The Giant Buddha Figures in Afghanistan: Virtual Reality for a Physical Reconstruction?

Part of the Transcultural Research – Heidelberg Studies on Asia and Europe in a Global Context book series (TRANSCULT)


More than ten years after the destruction of the giant Buddha figures in Bamiyan (Afghanistan) the emergency stabilization works for the preservation of the physical remains at the site have progressed. The condition of the heavily fractured Buddha niches has been documented using the latest high-resolution laser scanning technologies. Rock stabilization measures have been realized successfully and the destroyed figures have been reconstructed virtually using old photogrammetric documentation showing the Buddha figures before their destruction. High-level scientific methods in cultural heritage preservation focus on the documentation and analysis of the physical material itself while the immaterial aspects of the tangible heritage have to be addressed carefully also. The increased use of digital technologies has opened up new possibilities for visual exploration and the metric analysis of objects. Apart from the question of how far a virtual reconstruction of the destroyed structures can solve epistemological research interests it has to be carefully considered how the understandable desire of the local population for the emotional re-experience of their lost monuments is addressed. Questions are repeatedly raised as to whether or not the physical reconstruction of the figures should be pursued. While UNESCO does not consider a total reconstruction of the Buddha figures to be feasible at the moment, the discussion of how to preserve the physical remains of the destroyed figures in the long-term is far from concluded. The question of how far the reassembly of remaining fragments in their original position is adequate for the long-term preservation of the physical remains of the destroyed Buddha figures is still not answered satisfactorily.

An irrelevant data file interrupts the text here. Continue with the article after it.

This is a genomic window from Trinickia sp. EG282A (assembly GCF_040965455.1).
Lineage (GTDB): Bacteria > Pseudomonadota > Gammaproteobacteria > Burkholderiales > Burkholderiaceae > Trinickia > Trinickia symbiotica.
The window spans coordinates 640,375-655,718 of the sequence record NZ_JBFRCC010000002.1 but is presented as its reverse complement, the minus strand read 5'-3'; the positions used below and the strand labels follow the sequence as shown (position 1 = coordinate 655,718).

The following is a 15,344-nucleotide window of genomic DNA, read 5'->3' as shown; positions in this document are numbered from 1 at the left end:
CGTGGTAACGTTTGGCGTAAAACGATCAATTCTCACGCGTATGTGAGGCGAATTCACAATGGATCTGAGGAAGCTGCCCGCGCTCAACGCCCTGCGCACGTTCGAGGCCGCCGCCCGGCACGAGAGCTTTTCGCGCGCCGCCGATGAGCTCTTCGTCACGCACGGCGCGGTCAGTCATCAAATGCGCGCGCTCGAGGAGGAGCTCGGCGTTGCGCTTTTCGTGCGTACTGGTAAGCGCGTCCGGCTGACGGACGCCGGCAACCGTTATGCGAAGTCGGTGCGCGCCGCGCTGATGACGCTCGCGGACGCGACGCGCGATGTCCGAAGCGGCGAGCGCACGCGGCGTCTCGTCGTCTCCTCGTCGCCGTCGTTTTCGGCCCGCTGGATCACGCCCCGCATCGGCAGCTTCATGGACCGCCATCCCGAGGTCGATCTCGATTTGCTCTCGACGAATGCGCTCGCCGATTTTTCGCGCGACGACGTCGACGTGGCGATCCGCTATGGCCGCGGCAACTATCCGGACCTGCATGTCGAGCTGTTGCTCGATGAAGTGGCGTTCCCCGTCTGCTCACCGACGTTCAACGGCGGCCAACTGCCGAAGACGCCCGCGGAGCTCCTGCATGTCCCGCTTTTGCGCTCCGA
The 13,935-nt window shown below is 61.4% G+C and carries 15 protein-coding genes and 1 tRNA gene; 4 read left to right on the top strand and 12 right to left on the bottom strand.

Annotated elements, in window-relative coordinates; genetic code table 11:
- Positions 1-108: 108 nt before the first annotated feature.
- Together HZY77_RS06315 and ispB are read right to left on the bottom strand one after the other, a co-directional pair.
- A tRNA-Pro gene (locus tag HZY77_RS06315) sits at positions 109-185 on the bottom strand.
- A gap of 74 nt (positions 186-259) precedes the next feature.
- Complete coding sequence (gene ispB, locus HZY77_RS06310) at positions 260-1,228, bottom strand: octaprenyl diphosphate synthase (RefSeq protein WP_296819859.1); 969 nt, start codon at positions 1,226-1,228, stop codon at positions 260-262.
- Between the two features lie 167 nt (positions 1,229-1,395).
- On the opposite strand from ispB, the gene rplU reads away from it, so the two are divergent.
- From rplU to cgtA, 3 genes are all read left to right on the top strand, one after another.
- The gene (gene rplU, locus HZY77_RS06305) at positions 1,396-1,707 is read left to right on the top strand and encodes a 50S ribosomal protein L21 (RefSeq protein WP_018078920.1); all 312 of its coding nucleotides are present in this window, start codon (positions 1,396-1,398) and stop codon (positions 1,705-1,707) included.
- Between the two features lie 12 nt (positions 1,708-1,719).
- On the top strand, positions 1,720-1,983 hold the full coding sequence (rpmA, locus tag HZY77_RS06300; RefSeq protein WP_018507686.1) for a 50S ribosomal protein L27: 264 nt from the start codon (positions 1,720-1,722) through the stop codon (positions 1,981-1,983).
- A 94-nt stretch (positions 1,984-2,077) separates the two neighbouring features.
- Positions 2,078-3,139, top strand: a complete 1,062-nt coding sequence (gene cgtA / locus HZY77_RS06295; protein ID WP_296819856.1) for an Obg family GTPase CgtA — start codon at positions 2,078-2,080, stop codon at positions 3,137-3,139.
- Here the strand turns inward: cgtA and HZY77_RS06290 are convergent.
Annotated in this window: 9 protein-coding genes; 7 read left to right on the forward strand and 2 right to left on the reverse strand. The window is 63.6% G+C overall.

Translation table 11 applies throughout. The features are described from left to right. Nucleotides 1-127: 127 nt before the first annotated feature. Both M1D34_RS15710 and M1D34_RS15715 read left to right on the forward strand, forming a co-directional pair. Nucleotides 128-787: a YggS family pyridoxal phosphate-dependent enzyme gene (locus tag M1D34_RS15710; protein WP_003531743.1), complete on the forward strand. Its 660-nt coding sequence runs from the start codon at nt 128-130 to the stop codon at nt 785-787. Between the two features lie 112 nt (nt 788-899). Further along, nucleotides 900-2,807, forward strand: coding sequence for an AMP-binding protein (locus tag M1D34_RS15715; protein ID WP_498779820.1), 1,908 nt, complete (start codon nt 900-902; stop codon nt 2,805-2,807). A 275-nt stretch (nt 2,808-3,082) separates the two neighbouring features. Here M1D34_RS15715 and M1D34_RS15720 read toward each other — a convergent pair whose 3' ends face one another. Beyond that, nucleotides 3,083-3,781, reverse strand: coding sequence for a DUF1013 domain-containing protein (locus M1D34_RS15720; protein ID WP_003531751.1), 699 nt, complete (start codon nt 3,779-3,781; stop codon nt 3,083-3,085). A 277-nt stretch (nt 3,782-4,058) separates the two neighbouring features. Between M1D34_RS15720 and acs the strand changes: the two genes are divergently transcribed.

Virtual reality Reconstruction Preservation Cultural heritage Bamiyan 



This work is supported by the German National Science Foundation (DFG) within the research cluster UMIC-Ultra High Speed Mobile Information and Communication established under the excellence initiative of the German government. We thank our colleagues Ralf Klamma and Mathias Jarke in the Information Science Department at RWTH Aachen University for many fruitful discussions. We also thank Prof. Minoru Inaba of the Institute for Research in Humanities at Kyoto University for making the contour line drawing of the giant Buddha available.


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Copyright information

© Springer-Verlag Berlin Heidelberg 2013

Authors and Affiliations

  1. 1.RWTH Aachen UniversityAachenGermany

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